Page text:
For some Elmhurst students, the first year of college can seem to last forever—in the best possible sense.
That’s because the College’s first-year programs offer students an introduction to college work and campus life that yields benefits for years to come.
“That whole first year set a pathway for me,” said Tyler Espino, a senior accounting major. As a first-year student, he took Professor Mary Kay Mulvaney’s first-year seminar, Exploring Chicago. “That was the class that got me ready for every other class I took. It made me a little more comfortable with working hard and made me confident that I could handle the work.”
Each of the semester-long first-year seminars leaps across disciplinary boundaries to address diverse topics: the 1960s, health care in the United States, art and activism, and the relationship between humans and animals, to name a few. (The College is offering 26 different seminars this year.) For all the variety in subject matter, all of the seminars share common aims: to introduce students to college-level work in the liberal arts, and to integrate them into the campus community.
“We want students to be prepared for success in college and beyond,” said Michael Lindberg, associate professor and director of the first-year seminars.
Similar first-year courses have become popular at many colleges, but Elmhurst’s seminars are unusual in their academic focus.
“This really is unique,” Lindberg said. “Other colleges focus only on the transition to college life. Our seminars are academically based, with all these creative and engaging topics. And along with that, we build students’ connections to the community and introduce them to the resources here.”
Taught in tandem by a professor and a College staff member, the seminars build on the College’s intensive new-student orientation called Big Questions: What Will You Stand For? The orientation schedule is filled with activities ranging from service projects and personal reflection to challenge courses and team-building activities. Students go through their orientation and their first-year seminar with the same cohort of about 18 peers, quickly creating a surprisingly powerful bond with a small group of new friends.
“The relationships they form are such a strong foundation for the rest of their time at Elmhurst,” said Michelle DeLuca, director of first-year experience and students in transition. “They talk about values and meaning in orientation and seminars, and those can be heavy-duty conversations. But we have such a family feeling. We want to create an environment where you can break down barriers and share.”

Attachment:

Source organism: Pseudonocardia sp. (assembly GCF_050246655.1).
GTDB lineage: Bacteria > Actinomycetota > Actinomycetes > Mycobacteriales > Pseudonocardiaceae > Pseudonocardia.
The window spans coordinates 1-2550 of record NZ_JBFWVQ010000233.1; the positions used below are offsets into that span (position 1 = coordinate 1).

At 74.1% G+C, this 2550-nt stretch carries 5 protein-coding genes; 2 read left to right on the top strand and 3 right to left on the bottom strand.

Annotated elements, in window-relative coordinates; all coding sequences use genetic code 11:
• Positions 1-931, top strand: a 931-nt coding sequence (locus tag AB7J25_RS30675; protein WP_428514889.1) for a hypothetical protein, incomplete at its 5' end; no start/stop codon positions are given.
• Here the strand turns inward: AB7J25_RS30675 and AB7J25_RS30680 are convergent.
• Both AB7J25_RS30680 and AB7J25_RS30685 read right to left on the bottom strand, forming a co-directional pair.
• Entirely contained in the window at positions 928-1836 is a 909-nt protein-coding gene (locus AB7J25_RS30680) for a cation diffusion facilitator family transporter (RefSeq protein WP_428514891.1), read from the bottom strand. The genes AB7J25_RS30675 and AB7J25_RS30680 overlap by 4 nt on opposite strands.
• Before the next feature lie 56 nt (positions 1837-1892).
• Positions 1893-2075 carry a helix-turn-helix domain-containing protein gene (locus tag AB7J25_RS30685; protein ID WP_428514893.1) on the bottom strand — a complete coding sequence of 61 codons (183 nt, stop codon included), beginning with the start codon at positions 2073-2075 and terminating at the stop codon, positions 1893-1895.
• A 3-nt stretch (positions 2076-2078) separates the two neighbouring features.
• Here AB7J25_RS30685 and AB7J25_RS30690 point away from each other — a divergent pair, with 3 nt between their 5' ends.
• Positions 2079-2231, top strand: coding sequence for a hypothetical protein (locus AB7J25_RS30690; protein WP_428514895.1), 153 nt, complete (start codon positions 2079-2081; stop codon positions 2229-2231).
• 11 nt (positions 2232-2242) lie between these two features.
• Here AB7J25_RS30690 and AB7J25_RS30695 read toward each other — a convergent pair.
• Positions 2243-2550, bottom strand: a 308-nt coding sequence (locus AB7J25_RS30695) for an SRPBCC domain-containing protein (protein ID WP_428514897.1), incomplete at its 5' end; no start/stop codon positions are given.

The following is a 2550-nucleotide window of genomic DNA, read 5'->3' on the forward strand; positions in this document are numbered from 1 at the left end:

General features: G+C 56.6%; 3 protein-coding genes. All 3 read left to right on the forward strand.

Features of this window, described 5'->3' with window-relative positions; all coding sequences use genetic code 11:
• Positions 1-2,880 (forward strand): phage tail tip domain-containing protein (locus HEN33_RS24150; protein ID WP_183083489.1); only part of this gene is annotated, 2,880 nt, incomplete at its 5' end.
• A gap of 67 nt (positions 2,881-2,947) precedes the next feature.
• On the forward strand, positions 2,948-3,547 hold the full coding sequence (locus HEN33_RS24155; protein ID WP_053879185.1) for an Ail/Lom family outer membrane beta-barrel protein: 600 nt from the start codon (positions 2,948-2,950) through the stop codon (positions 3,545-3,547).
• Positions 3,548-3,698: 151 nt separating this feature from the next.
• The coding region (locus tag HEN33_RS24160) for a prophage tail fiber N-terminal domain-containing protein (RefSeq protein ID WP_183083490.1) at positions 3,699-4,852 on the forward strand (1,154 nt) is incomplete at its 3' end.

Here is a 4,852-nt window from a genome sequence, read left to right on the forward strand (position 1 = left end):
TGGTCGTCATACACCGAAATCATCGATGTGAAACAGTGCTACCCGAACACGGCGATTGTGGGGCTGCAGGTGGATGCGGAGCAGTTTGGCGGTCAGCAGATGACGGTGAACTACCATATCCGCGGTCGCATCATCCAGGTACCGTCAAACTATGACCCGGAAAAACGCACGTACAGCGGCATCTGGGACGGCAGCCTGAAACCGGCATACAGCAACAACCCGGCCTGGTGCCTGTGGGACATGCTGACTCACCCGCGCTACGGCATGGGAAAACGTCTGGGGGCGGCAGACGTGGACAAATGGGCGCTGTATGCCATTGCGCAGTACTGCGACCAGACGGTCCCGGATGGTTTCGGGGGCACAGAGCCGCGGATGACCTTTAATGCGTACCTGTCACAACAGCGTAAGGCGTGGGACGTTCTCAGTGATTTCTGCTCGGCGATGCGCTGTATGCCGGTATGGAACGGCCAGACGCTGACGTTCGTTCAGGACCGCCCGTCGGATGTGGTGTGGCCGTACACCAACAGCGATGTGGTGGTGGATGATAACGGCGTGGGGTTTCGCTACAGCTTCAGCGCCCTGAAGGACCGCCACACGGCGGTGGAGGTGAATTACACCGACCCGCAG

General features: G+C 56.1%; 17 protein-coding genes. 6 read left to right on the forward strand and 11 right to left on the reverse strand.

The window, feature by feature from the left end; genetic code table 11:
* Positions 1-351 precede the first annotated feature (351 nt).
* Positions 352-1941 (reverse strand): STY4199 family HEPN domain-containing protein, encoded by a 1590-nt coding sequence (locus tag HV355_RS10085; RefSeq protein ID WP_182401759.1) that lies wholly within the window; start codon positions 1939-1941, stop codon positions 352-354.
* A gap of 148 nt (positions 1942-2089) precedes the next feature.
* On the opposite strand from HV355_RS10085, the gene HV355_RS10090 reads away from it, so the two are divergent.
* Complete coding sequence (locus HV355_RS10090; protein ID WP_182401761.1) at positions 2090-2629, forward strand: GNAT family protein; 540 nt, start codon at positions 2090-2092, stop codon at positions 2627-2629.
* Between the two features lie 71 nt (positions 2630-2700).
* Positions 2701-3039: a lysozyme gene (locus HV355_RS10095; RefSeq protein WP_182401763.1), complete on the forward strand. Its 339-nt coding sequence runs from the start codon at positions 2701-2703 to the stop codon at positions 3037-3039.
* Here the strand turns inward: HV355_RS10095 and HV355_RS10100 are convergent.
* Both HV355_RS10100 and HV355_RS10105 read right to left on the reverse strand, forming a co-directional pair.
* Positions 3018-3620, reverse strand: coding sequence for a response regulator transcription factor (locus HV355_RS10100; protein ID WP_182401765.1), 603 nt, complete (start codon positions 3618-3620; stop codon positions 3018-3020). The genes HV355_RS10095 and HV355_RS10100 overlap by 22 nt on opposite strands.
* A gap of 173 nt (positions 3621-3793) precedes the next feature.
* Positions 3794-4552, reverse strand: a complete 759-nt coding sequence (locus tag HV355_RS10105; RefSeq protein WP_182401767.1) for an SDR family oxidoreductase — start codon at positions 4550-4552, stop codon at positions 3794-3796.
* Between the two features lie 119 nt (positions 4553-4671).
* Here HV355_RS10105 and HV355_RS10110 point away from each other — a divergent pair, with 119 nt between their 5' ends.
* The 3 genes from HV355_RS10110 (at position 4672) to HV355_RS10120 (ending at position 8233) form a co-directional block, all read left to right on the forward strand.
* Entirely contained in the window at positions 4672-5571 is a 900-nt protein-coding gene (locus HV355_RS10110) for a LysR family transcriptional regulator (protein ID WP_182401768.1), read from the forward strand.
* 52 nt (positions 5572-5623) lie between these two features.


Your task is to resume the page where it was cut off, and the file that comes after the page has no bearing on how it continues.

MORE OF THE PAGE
The hybrid approach has won the College national notice. Faculty and administrators from Elmhurst have made presentations about the first-year experience at national conferences. And in 2010, the College won a Promising Practices award from the National Association for Student Personnel Administrators for the first-year program.
Several studies have indicated that college students who become involved on campus early in their time in college are more likely to thrive and are less likely to leave school before graduation. First-year programs at Elmhurst are designed to promote the kinds of social and academic connections that contribute to student success.
“It makes a big difference that they have this base of support from peers they bond with right from the beginning,” Lindberg said.
Just as important are the connections forged with faculty and staff. First-year students meet regularly with their seminar instructors. Assistant Professor Kyle Bennett, who teaches a first-year seminar called Understanding Animal Diversity, said that students come to see him not only about their progress in his class but about whatever is on their minds.
“As a result of their first-year experience, they know that there are people on campus who care deeply about their success. They know they can come see me to ask about anything,” he said. “It’s important for them to know that we are not unapproachable.”
Bennett called a visitor’s attention to a stack of student papers awaiting grades. Bennett was planning to read them that afternoon, but three of his first-year students had stopped by to chat. He would be working late to catch up, but Bennett was not complaining.
“They just wanted to talk about how it’s going. And if you have a professor who cares, well, there’s a ton of value in that,” Bennett said. “It’s important to help them get their sea legs in their first year in college. I like being a part of that. I like seeing it happen.”